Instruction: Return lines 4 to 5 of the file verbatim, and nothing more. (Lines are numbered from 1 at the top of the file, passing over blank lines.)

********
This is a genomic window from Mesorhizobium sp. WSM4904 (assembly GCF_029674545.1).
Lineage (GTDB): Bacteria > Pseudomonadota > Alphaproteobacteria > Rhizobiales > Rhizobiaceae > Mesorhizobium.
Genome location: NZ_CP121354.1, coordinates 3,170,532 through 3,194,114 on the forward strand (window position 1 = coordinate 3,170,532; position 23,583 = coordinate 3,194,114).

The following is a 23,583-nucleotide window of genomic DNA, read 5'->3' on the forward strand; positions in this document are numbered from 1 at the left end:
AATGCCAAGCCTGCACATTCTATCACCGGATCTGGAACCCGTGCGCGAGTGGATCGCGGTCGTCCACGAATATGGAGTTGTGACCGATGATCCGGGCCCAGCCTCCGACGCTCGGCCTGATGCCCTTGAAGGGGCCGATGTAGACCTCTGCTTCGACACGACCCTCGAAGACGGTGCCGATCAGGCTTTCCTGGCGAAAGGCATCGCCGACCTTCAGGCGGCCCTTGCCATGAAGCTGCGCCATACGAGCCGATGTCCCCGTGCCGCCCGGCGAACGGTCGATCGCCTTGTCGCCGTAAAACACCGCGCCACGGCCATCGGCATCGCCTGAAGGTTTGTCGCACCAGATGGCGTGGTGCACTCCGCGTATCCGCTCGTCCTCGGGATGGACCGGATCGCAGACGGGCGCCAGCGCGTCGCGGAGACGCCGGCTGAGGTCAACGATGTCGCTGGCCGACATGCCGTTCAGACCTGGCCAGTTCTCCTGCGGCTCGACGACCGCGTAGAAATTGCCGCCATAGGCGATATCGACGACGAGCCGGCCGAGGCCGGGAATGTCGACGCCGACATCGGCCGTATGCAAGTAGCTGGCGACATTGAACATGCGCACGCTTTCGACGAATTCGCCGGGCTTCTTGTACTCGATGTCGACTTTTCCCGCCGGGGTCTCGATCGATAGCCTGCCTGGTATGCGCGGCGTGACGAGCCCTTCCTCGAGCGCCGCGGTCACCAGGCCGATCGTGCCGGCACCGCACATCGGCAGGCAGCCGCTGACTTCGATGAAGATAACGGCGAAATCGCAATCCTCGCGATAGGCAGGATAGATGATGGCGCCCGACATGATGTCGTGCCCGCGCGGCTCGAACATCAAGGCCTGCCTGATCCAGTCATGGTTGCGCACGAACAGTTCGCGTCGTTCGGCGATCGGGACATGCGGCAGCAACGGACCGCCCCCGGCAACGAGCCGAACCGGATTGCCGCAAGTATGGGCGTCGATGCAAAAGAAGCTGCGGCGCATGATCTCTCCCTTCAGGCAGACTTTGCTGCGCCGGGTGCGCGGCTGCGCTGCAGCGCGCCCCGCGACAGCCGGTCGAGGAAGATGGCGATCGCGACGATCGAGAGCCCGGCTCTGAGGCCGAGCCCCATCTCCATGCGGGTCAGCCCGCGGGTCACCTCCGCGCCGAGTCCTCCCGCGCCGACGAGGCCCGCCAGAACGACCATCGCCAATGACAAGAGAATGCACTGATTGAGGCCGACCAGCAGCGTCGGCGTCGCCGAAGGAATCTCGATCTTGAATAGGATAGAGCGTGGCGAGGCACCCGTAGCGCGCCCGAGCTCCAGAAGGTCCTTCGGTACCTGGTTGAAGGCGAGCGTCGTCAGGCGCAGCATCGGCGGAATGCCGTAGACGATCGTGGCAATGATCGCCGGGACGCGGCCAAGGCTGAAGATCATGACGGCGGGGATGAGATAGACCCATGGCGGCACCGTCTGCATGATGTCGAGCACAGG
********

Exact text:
The following is a 23,583-nucleotide window of genomic DNA, read 5'->3' on the forward strand; positions in this document are numbered from 1 at the left end:
AATGCCAAGCCTGCACATTCTATCACCGGATCTGGAACCCGTGCGCGAGTGGATCGCGGTCGTCCACGAATATGGAGTTGTGACCGATGATCCGGGCCCAGCCTCCGACGCTCGGCCTGATGCCCTTGAAGGGGCCGATGTAGACCTCTGCTTCGACACGACCCTCGAAGACGGTGCCGATCAGGCTTTCCTGGCGAAAGGCATCGCCGACCTTCAGGCGGCCCTTGCCATGAAGCTGCGCCATACGAGCCGATGTCCCCGTGCCGCCCGGCGAACGGTCGATCGCCTTGTCGCCGTAAAACACCGCGCCACGGCCATCGGCATCGCCTGAAGGTTTGTCGCACCAGATGGCGTGGTGCACTCCGCGTATCCGCTCGTCCTCGGGATGGACCGGATCGCAGACGGGCGCCAGCGCGTCGCGGAGACGCCGGCTGAGGTCAACGATGTCGCTGGCCGACATGCCGTTCAGACCTGGCCAGTTCTCCTGCGGCTCGACGACCGCGTAGAAATTGCCGCCATAGGCGATATCGACGACGAGCCGGCCGAGGCCGGGAATGTCGACGCCGACATCGGCCGTATGCAAGTAGCTGGCGACATTGAACATGCGCACGCTTTCGACGAATTCGCCGGGCTTCTTGTACTCGATGTCGACTTTTCCCGCCGGGGTCTCGATCGATAGCCTGCCTGGTATGCGCGGCGTGACGAGCCCTTCCTCGAGCGCCGCGGTCACCAGGCCGATCGTGCCGGCACCGCACATCGGCAGGCAGCCGCTGACTTCGATGAAGATAACGGCGAAATCGCAATCCTCGCGATAGGCAGGATAGATGATGGCGCCCGACATGATGTCGTGCCCGCGCGGCTCGAACATCAAGGCCTGCCTGATCCAGTCATGGTTGCGCACGAACAGTTCGCGTCGTTCGGCGATCGGGACATGCGGCAGCAACGGACCGCCCCCGGCAACGAGCCGAACCGGATTGCCGCAAGTATGGGCGTCGATGCAAAAGAAGCTGCGGCGCATGATCTCTCCCTTCAGGCAGACTTTGCTGCGCCGGGTGCGCGGCTGCGCTGCAGCGCGCCCCGCGACAGCCGGTCGAGGAAGATGGCGATCGCGACGATCGAGAGCCCGGCTCTGAGGCCGAGCCCCATCTCCATGCGGGTCAGCCCGCGGGTCACCTCCGCGCCGAGTCCTCCCGCGCCGACGAGGCCCGCCAGAACGACCATCGCCAATGACAAGAGAATGCACTGATTGAGGCCGACCAGCAGCGTCGGCGTCGCCGAAGGAATCTCGATCTTGAATAGGATAGAGCGTGGCGAGGCACCCGTAGCGCGCCCGAGCTCCAGAAGGTCCTTCGGTACCTGGTTGAAGGCGAGCGTCGTCAGGCGCAGCATCGGCGGAATGCCGTAGACGATCGTGGCAATGATCGCCGGGACGCGGCCAAGGCTGAAGATCATGACGGCGGGGATGAGATAGACCCATGGCGGCACCGTCTGCATGATGTCGAGCACAGG